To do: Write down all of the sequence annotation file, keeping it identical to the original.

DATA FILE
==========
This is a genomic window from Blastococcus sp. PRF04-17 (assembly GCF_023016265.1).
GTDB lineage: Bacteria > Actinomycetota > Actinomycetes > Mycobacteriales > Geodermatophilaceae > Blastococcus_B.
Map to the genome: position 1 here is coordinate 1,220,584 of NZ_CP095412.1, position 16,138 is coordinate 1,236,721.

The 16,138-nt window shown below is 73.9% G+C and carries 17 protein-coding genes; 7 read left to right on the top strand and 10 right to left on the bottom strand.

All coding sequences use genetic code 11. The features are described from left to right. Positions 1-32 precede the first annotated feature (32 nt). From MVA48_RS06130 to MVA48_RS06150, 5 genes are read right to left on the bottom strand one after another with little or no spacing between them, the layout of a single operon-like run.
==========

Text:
This is a genomic window from Blastococcus sp. PRF04-17 (assembly GCF_023016265.1).
GTDB lineage: Bacteria > Actinomycetota > Actinomycetes > Mycobacteriales > Geodermatophilaceae > Blastococcus_B.
Map to the genome: position 1 here is coordinate 1,220,584 of NZ_CP095412.1, position 16,138 is coordinate 1,236,721.

The 16,138-nt window shown below is 73.9% G+C and carries 17 protein-coding genes; 7 read left to right on the top strand and 10 right to left on the bottom strand.

All coding sequences use genetic code 11. The features are described from left to right. Positions 1-32 precede the first annotated feature (32 nt). From MVA48_RS06130 to MVA48_RS06150, 5 genes are read right to left on the bottom strand one after another with little or no spacing between them, the layout of a single operon-like run.